Inns of Court War Memorial
Potten End Road, Berkhamsted Common
The Inns of Court War Memorial is a simple stone obelisk standing at the top of New Road, on the edge of Berkhamsted golf Course.
This may seem like an unusually remote location for a monument, but it stands here because it commemorates the men of the Inns of Court Officer Training Corps, who trained in the nearby training trenches on Berkhamsted Common before going off to fight in the battlefields of the First World War.
It was erected in 1920 and bears the inscription:
IN MEMORY OF THE INNS OF
COURT OFFICERS TRAINING
CORPS. WHO IN THIS NEIGHBOUR
HOOD TRAINED OVER TWELVE
THOUSAND MEN TO SERVE
AS COMMISSIONED OFFICERS
IN THE GREAT WAR 1914–1918
AND IN AFFECTIONATE
REMEMBRANCE OF THE TWO
THOUSAND WHO GAVE THEIR
LIVES FOR THEIR COUNTRY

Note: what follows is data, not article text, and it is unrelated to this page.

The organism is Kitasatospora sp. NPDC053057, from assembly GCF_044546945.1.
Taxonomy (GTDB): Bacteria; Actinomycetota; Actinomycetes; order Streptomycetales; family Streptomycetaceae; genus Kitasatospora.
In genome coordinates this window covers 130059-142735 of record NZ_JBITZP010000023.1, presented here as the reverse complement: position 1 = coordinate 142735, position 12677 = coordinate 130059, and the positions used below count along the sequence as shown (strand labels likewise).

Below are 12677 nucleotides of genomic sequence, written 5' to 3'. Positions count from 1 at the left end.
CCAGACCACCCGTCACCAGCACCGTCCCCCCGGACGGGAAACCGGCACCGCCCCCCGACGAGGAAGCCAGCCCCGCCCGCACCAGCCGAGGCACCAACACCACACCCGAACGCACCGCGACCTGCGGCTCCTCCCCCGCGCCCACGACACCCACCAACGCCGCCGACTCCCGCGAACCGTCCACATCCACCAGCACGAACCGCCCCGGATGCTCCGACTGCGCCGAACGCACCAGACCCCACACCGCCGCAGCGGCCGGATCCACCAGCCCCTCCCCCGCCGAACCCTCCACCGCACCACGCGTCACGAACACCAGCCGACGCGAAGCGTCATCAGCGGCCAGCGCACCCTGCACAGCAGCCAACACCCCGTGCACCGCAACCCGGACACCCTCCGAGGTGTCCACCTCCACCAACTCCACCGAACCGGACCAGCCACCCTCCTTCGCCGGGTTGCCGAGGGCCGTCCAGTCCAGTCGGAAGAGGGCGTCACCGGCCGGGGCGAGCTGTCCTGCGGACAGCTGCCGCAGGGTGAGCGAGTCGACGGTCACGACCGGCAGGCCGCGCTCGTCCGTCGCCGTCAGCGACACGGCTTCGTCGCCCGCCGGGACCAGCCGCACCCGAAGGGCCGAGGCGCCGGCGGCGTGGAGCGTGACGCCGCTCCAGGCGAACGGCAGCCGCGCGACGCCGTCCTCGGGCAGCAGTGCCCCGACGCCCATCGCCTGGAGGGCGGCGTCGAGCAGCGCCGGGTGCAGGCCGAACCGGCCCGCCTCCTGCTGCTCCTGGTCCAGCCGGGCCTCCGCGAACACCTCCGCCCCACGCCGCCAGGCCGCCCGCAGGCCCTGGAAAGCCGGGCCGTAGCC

THIS MONUMENT IS ERECTED
BY MEMBERS & FRIENDS OF
SALUS POPULI SUPREMA LEX
The Latin motto of the regiment means “the safety of the people is the supreme law”. At the base, there is also an inscription commemorating Lieutenant Colonel Francis Errington (1854–1942), who commanded the Inns of Court OTC 1913–1916.
In the woodland nearby can be seen the remains of the WWI training trenches dug over a century ago by the OTC trainees. During the course of the war, 12,000 trainee officers passed through Berkhamsted; by the end of WWI, over half were wounded and 2200 were killed in action. Numerous medals were awarded, including three Victoria Crosses.
While most of those who died were buried in Belgium and France, a number of the burials in Rectory Lane Cemetery are connected with the Inns of Court Regiment, listed below.
Discover the memorials in Rectory Lane Cemetery with historical links to Inns of Court War Memorial
7 burials are found — click on a burial below to find out more: